Gorrell suggested the owners create a series of promotional postcards, each featuring a picture of a different product, and mail one of the series to the preferred list four to six times a year. Valentine's Day, Mother's Day and Father's Day would be obvious times to remind customers of the shop's products, new and old. This strategy will be key to driving the mail-order business in off-peak seasons, the consultant said.
Gorrell also urged the owners to shake the dust off their existing gourmet food and wine club. Currently, a couple of dozen customers pay about $23 each month to receive a bottle of wine and a gourmet food item, along with related recipes and a newsletter from Fermentations. The venture is profitable, but sales aren't going anywhere.
In addition to promoting the club on one of the postcard mailings, Gorrell recommended the owners upgrade the quality of the monthly mailings by using better paper and a higher-quality printer. She also suggested the owners choose local gourmet foods to feature in the club mailings as part of a continual effort to remind customers of their Cambria experiences.
Gorrell suggested Fermentations offer four-month and six-month memberships, in addition to a full year. Members and other preferred customers targeted in the frequent buyer program should be coddled, offered access to new items before the general public and other extras, she said. These customers make up a high-quality mailing list, having already bought from the company and indicated their willingness to receive more information by volunteering their address.
To continue to feed that critical list, the owners might consider offering an incentive to employees for getting customers to sign up or offer incentives to the customers in the form of a weekly drawing for a gift, for example. As with any mailing list, it should be purged of inactive customers at least once a year.
Although the glossy, four-color catalog is filled with pictures of carefully arranged products, and obviously was not cheap to produce, Gorrell offered some suggestions to improve this critical selling tool.
"The catalog is well done, but they need to go a step further with it," Gorrell said. "It's what I call having the look of a leader."
Overall, the catalog doesn't evoke the emotion needed to sell luxury items and there isn't enough variety in the layout and the pictures, she said.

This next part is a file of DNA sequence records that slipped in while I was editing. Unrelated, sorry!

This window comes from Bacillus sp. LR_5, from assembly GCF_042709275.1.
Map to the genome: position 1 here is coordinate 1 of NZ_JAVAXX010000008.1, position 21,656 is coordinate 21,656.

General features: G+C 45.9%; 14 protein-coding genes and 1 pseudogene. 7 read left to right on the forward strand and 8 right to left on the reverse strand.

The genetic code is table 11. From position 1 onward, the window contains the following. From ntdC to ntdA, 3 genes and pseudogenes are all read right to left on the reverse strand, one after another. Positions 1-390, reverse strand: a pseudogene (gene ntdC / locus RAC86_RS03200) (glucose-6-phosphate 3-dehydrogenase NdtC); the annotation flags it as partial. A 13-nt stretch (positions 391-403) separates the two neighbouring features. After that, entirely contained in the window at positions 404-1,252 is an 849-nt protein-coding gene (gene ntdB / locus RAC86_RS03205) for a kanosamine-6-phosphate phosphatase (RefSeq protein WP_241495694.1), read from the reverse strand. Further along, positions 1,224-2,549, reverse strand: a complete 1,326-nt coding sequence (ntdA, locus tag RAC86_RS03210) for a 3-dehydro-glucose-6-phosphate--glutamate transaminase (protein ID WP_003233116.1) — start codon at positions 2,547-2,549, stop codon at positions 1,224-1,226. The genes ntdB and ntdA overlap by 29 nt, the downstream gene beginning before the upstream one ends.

The pictures of the rosewood bottle stoppers, the classic French corkscrew collection and the gift baskets, for example, are too dark. Popular items, including the glassware, are not featured prominently. And although it accurately reflects the packaging, the beautiful bottles of oils and vinegars don't need to be displayed with their plastic stoppers tied on, she said.
If Fermentations re-shoots a few pages for the next catalog, she's convinced sales will reflect the effort. Once the company takes steps to move into a selling mode, the quality of its products will win customers in its target market, she said.
"There [are] a lot of romantic, positive emotions evoked by the lovely wines, the lovely food. It's all very high quality. What's not to like?" Gorrell said.
The owners already have taken some of the suggestions to heart, with good results. "We have been working a little differently with the marketing, and the numbers are starting to creep up," Meline said.
It will take extra effort to change the way they've been doing business, but it's worth the trouble to stay in Cambria, Gainer said.
"We are all capable of working very hard," Gainer said. "If you are going to do that, why not do it in a place you love?"
(BEGIN TEXT OF INFOBOX / INFOGRAPHIC)
This Week's Company Make-Over
Name: Fermentations Inc.
Headquarters: Cambria, Calif.
Type of business: Gourmet food and wine shop and mail-order business
Status: Private corporation
Co-owners: Leslie Gainer and Alex Meline
Founded: January 1995
Start-up financing: $25,000 in savings
1997 sales: $388,000
Employees: One full-time, four part-time
Customers/clients: Retail customers account for 89% of sales; mail-order, 11%.
Main Business Problem
How to build sales beyond seasonal holiday and tourist business.
Expand mail-order business; attract more corporate and entertainment industry customers.
Develop a target-customer profile.
Move into active selling mode; start a frequent-buyer program.
Upgrade database to enable company to make better use of its mailing list.
Improve the look of catalog and other customer communications.
Boost Internet presence.
Meet the Consultant
Karen Gorrell, owner of Ideation Foods in Redondo Beach, specializes in concept and product development for the food service industry.